Many of us have heard of the ‘hammer ponds' of Sussex. Intrigued by the term, I investigated and found innumerable references to hammer ponds and hammer woods all over the south-east. Most of these lakes are at least partially accessible, and blessed with an abundance of waterfowl and other wildlife: charming places to stop during a tour of the area. However, the historical origins of these waters were grimily practical rather than scenic or tranquil.
‘Hammer’ ponds are not natural lakes but dammed streams and rivers, crucial to the Tudor and Stuart iron industry that was established within the High Weald of Kent and Sussex, and adjacent parts of Surrey and Hampshire. The Weald was a major iron-producing region long before the Romans arrived, due to its abundant clay ironstone deposits. Smelting sites were determined by the quality of local ore, and the convenient location of other raw materials. These included naturally heat-resistant clay, or later sandstone, to construct furnace hearths, and ample supplies of wood to make charcoal for fuel. Water was essential for cooling the iron and the High Weald enjoys many swift streams in deep, densely wooded valleys, known locally as ‘ghylls’, which eventually played a pivotal role. From the end of the 15th century new developments in the industry required many of these to be impounded, and the heads of water that built up used to turn waterwheels. The wheels powered furnace bellows more effectively, and also drove huge forge hammers which pounded pig iron into refined bars. Hence Furnace and Hammer/Forge Ponds.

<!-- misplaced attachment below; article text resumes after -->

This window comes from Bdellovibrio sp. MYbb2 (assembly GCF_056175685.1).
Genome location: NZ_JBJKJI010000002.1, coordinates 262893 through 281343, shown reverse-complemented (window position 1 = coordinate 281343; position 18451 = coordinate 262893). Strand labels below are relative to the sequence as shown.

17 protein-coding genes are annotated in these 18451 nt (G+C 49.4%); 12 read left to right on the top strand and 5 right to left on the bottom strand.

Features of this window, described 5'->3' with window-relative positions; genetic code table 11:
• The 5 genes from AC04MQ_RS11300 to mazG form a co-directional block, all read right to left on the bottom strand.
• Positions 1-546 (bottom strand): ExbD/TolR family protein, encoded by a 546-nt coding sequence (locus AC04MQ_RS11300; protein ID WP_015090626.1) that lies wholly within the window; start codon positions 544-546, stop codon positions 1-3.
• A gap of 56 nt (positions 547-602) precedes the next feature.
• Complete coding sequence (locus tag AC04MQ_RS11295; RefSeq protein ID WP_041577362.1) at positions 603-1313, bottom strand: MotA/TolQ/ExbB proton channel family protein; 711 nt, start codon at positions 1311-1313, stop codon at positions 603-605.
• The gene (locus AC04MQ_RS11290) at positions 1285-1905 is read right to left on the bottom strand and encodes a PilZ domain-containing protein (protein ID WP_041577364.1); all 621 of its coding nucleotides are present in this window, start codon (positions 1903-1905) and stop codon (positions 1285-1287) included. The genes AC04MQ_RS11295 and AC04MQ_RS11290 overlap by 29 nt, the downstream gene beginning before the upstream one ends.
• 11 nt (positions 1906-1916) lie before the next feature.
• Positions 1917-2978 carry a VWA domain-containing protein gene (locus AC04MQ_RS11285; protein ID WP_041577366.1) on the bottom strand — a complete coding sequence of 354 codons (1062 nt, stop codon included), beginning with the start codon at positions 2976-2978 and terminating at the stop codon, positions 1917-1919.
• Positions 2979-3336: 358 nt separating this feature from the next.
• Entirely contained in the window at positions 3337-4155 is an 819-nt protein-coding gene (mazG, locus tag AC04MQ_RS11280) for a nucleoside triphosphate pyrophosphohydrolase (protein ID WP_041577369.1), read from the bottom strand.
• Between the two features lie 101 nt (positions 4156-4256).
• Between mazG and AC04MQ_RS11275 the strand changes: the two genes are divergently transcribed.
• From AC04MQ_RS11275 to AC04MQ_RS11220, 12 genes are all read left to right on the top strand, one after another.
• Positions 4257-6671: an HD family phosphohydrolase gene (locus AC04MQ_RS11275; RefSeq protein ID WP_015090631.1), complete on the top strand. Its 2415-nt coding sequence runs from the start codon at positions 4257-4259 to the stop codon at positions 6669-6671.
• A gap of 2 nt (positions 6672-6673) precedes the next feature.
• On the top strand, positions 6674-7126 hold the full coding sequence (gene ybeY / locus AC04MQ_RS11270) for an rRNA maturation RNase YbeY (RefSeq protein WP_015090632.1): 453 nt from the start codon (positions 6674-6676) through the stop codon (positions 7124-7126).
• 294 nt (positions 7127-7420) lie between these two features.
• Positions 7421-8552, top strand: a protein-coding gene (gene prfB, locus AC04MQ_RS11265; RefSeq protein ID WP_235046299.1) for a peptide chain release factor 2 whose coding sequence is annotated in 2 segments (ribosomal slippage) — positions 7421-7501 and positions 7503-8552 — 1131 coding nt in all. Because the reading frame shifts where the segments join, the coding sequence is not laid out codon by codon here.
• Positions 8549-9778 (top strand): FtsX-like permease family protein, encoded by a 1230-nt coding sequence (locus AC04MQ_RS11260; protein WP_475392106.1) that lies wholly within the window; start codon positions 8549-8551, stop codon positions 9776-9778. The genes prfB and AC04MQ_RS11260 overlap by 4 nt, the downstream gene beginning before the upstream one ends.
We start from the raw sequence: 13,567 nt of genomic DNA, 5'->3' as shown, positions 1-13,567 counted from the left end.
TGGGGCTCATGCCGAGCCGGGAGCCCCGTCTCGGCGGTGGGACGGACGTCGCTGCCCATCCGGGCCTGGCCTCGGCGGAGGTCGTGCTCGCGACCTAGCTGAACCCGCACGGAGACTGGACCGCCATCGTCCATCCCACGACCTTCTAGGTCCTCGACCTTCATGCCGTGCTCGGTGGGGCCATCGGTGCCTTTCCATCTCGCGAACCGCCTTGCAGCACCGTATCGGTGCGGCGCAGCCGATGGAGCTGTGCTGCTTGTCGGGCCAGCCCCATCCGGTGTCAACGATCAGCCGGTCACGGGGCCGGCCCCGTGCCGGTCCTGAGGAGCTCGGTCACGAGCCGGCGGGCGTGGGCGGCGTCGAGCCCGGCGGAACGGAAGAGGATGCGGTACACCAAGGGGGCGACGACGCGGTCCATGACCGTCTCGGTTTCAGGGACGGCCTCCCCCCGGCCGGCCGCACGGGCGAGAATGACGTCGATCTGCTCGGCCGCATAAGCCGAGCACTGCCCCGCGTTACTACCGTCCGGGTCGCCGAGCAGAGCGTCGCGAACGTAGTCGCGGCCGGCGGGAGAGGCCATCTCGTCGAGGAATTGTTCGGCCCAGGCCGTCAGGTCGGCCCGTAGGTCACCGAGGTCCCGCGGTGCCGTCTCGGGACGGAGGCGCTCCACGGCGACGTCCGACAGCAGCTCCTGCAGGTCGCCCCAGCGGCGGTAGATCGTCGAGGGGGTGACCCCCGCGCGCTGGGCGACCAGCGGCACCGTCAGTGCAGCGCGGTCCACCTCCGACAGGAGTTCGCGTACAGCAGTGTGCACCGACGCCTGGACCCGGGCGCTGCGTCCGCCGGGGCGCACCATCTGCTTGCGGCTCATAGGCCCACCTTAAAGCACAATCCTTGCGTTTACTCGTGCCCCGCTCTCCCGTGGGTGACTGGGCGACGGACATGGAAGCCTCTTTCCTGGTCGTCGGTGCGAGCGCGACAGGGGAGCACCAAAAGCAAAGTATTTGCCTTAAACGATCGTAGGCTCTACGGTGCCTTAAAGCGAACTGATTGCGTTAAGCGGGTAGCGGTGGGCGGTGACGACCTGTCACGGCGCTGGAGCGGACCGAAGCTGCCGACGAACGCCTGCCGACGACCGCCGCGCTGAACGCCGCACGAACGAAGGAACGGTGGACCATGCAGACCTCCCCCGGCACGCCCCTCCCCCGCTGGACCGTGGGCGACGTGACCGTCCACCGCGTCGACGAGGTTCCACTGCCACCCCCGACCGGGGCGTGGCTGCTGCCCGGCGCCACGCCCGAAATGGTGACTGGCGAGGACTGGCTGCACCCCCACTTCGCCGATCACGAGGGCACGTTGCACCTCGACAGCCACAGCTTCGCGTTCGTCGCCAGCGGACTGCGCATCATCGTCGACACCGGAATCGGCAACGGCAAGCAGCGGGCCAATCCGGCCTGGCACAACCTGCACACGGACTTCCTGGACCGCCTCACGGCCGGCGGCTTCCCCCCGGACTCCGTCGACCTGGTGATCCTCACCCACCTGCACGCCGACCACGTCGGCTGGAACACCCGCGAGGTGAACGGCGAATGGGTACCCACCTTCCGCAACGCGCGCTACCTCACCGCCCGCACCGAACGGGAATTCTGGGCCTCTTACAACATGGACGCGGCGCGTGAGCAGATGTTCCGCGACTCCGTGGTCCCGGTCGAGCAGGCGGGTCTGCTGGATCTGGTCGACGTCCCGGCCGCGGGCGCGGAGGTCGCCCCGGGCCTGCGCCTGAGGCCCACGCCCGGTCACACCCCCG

This site aims to provide a gazetteer of surviving ponds, and is a much shortened version of my book, Hammer and Furnace Ponds (see Sources), recently reissued with updates in the 2012 reprint, available from most independent bookshops in the High Weald, and Pomegranate Press in Lewes: http://www.pomegranate-press.co.uk/sussex/index.html.
This website is periodically updated so please return from time to time.
PLEASE NOTE: most of the ponds are on private land. Most can be viewed from an adjacent footpath or bridleway. A few cannot. Do not trespass. Do not disturb the wildlife. Remember the Country Code.